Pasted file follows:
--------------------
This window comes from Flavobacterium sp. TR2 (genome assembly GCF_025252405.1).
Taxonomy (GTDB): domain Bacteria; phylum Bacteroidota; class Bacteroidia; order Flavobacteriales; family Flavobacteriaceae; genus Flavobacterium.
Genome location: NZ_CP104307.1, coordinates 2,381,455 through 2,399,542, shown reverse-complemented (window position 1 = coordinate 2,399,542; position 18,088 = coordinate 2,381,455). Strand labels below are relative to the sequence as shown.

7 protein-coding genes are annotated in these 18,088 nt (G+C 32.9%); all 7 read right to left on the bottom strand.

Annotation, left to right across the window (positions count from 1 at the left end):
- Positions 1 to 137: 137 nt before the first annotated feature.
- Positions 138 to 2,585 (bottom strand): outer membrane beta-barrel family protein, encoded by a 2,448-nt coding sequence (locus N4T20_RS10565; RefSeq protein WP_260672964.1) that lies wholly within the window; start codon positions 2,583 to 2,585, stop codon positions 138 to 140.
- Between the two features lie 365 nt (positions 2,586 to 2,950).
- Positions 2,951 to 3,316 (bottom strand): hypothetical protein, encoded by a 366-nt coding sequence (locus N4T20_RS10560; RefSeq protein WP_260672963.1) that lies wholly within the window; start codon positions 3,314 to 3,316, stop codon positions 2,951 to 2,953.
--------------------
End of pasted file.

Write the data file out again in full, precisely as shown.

This window comes from Flavobacterium sp. TR2 (genome assembly GCF_025252405.1).
Taxonomy (GTDB): domain Bacteria; phylum Bacteroidota; class Bacteroidia; order Flavobacteriales; family Flavobacteriaceae; genus Flavobacterium.
Genome location: NZ_CP104307.1, coordinates 2,381,455 through 2,399,542, shown reverse-complemented (window position 1 = coordinate 2,399,542; position 18,088 = coordinate 2,381,455). Strand labels below are relative to the sequence as shown.

7 protein-coding genes are annotated in these 18,088 nt (G+C 32.9%); all 7 read right to left on the bottom strand.

Annotation, left to right across the window (positions count from 1 at the left end):
- Positions 1 to 137: 137 nt before the first annotated feature.
- Positions 138 to 2,585 (bottom strand): outer membrane beta-barrel family protein, encoded by a 2,448-nt coding sequence (locus N4T20_RS10565; RefSeq protein WP_260672964.1) that lies wholly within the window; start codon positions 2,583 to 2,585, stop codon positions 138 to 140.
- Between the two features lie 365 nt (positions 2,586 to 2,950).
- Positions 2,951 to 3,316 (bottom strand): hypothetical protein, encoded by a 366-nt coding sequence (locus N4T20_RS10560; RefSeq protein WP_260672963.1) that lies wholly within the window; start codon positions 3,314 to 3,316, stop codon positions 2,951 to 2,953.